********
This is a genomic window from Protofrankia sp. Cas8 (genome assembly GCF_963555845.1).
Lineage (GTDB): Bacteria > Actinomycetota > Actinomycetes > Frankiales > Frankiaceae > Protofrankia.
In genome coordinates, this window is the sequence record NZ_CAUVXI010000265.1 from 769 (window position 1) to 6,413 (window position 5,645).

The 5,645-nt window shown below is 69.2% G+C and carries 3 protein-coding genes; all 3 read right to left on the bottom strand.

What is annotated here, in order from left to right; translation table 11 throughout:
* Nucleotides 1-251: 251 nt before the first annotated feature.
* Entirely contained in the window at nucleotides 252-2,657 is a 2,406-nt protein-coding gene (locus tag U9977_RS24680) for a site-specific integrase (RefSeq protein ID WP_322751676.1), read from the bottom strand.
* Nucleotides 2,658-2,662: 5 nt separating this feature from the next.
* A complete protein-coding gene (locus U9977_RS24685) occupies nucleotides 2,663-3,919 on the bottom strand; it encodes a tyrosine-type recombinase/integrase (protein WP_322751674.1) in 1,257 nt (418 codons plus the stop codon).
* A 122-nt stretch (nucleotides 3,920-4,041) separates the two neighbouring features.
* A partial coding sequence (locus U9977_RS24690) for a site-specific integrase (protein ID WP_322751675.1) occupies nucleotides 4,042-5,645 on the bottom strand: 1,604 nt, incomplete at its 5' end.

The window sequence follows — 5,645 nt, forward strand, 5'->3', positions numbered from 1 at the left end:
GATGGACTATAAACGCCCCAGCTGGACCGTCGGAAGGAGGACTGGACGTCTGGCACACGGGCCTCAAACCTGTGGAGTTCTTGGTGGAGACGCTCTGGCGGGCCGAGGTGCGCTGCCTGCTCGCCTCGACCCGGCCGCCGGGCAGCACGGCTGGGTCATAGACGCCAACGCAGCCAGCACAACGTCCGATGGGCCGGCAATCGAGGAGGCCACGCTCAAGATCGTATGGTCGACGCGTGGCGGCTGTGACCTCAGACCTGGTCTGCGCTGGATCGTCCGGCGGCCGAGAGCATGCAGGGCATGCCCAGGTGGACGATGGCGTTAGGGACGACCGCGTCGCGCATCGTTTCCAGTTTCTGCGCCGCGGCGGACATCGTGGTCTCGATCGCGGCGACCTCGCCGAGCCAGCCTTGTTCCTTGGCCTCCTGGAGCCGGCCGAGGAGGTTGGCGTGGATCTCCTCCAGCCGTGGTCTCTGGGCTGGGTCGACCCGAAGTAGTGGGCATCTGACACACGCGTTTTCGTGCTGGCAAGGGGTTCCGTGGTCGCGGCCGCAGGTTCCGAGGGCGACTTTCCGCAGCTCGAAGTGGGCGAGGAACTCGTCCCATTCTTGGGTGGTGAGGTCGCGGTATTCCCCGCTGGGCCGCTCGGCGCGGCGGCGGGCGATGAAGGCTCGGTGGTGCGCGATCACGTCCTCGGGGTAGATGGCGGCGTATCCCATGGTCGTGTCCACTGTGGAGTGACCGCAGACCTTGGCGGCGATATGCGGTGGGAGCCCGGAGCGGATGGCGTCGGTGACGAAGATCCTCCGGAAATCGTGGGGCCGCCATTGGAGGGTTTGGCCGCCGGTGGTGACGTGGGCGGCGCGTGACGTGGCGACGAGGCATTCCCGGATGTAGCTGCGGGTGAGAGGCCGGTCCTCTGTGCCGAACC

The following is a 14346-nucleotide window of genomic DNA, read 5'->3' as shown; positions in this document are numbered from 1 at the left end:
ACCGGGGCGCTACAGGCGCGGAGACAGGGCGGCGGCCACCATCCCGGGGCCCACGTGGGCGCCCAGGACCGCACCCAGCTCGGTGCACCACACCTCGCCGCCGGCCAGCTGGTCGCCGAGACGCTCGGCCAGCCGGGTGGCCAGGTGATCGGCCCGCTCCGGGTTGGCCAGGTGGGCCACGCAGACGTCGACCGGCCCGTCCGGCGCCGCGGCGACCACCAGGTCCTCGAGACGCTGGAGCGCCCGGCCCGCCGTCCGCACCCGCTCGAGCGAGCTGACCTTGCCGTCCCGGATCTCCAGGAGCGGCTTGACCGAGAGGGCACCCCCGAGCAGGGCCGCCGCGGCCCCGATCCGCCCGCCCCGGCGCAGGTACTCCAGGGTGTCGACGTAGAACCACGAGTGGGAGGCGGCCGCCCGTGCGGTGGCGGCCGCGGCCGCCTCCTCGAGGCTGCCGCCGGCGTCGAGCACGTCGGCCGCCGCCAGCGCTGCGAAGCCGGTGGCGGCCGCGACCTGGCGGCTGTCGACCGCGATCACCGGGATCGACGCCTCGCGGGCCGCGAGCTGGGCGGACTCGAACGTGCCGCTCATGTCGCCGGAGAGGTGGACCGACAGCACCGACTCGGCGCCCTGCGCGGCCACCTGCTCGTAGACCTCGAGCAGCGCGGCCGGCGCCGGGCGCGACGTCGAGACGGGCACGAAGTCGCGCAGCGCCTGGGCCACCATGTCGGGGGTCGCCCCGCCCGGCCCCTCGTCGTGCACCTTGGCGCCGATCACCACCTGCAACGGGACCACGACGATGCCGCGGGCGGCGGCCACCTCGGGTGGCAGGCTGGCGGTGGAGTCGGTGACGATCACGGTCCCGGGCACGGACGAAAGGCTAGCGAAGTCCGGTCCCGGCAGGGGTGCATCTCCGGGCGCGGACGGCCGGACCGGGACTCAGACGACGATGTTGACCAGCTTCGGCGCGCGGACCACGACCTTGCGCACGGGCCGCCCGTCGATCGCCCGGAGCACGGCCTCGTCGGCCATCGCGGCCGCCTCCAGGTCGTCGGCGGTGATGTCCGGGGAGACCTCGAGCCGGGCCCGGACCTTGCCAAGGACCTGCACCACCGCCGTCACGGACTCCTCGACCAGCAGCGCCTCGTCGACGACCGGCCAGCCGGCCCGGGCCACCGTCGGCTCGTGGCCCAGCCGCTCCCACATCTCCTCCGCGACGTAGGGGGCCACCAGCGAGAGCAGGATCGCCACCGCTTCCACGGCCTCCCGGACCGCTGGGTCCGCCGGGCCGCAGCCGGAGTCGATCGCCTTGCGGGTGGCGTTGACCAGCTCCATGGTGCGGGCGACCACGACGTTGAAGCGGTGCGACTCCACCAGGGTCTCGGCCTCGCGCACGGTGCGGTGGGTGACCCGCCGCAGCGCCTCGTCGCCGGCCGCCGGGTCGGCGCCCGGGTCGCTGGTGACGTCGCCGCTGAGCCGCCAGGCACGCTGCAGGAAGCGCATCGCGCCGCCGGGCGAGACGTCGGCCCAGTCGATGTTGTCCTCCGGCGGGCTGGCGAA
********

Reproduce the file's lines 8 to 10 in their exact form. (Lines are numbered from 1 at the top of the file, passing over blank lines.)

* Nucleotides 2,658-2,662: 5 nt separating this feature from the next.
* A complete protein-coding gene (locus U9977_RS24685) occupies nucleotides 2,663-3,919 on the bottom strand; it encodes a tyrosine-type recombinase/integrase (protein WP_322751674.1) in 1,257 nt (418 codons plus the stop codon).
* A 122-nt stretch (nucleotides 3,920-4,041) separates the two neighbouring features.